A Trip To Ancient Egypt

Posted By Karen Moltenbrey on May 09, 2012 11:20 am | Permalink
Categories: Karen Moltenbrey
One of the items on my "bucket list" is to visit the pyramids in Egypt. Ever since I was in junior high school, I have been fascinated by these great tombs and the associated rituals, antiquities, and mysteries associated with them. How did these ancient people build these enormous structures? How, without modern tools, were they able to design, carve, and construct them with such accuracy? 

Dassault Systemes used photos and mountains of other information from the turn-of-the-century Harvard University-Museum of Fine Arts, Boston Expedition to re-create a historically accurate real-time stereo 3D walk-through of the Giza Plateau.

Even more fascinating is what's inside the pyramids. Of course, there are the mummified remains of the deceased-a pharaoh, in the case of the great pyramids; an important ruler or extremely wealthy individual in the case of the smaller tombs. Indeed, the mummification process is extremely interesting, too. But it's the treasure trove of objects inside that leaves one transfixed. 

On May 8, I got a special insider's look at the hidden wonders of Giza, thanks to Dassult Systemes, Harvard University's Egyptology department, and last but not least, the Museum of Fine Arts, Boston (MFA). I have visited the MFA several times in the past and have been impressed with its extensive Egyptian antiquities. Yet I came away with an appreciation like never before.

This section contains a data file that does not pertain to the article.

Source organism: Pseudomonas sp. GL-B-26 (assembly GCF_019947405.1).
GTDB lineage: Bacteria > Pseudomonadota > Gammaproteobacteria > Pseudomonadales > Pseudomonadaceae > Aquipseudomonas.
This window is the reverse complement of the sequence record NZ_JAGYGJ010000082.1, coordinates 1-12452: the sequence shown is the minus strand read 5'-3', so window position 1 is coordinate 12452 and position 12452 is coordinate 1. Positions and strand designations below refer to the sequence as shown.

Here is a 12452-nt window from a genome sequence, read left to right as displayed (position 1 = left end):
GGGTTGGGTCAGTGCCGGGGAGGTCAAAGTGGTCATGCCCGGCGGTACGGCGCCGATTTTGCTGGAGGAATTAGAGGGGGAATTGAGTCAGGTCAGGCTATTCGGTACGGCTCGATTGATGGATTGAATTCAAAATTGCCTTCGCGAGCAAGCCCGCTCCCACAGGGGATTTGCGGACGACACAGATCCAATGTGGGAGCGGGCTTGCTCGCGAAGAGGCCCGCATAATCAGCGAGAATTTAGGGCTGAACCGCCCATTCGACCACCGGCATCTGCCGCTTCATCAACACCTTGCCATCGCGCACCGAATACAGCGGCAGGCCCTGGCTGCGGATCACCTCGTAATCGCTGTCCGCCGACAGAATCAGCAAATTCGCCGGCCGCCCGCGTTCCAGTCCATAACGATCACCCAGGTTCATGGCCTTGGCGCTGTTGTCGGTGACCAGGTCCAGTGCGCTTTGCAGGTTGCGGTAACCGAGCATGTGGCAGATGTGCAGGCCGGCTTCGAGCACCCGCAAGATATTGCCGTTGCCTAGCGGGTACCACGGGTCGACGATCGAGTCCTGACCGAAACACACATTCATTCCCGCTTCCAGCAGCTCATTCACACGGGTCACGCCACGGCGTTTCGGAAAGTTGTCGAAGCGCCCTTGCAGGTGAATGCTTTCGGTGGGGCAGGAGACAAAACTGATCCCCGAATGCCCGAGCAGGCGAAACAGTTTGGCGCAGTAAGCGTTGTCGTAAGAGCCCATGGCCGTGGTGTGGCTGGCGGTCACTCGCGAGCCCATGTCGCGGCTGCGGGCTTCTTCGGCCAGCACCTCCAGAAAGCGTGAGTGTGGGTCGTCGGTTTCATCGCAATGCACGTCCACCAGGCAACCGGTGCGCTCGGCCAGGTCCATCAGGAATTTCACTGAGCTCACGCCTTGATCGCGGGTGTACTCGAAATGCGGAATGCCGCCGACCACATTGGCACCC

The Museum of Fine Arts, Boston has an extensive ancient Egyptian collection, thanks to the joint expedition with Harvard.

As I learned at the event, Harvard and the MFA have had a long association when it comes to this ancient culture. More than a century ago, George Reisner, renowned Egyptologist and a founding father of modern scientific archaeology, directed the work of what is called the Harvard University-Museum of Fine Arts, Boston Expedition at the Giza Plateau. As a result, the museum was able to "collect" a wide range of items, and Harvard came away with an invaluable collection of information, photos, and more (as well as a portion of the finds). 

So, what role does Dassault Systemes play in this? For the past several years, the 3D design, digital mock-up, and PLM company has been working with Harvard and the MFA to meticulously digitize the impressive collection of pictures, diaries, drawings, and documents from Giza, and make them available online through the MFA. However, that description just touches the surface. What Dassault did was use all this scientific research to accurately reconstruct the area in stereo 3D. 

What's more, it is not a 3D pre-rendered video. No, the imagery is rendered in real time as the user travels through time, and through the imagery. 

The Old Kingdom Giza Necropolis (from about 2500 BCE) contains thousands of tombs and temples. Inside those are countless artifacts-chairs, jewelry, figurines, pots...the list goes on. In 1902, Harvard and the MFA began a joint excavation of this enormous site. It became the longest-running excavation at Giza, eventually ending in 1947. Luckily for us today (and for history in general) Reisner and his crew had the foresight to meticulously detail and log every bit they found-from the large, fairly intact statues to what can be described as an ancient disposal site resulting from centuries and centuries of decay that left once-beautiful treasures in heaps of slivers and shards across the floors.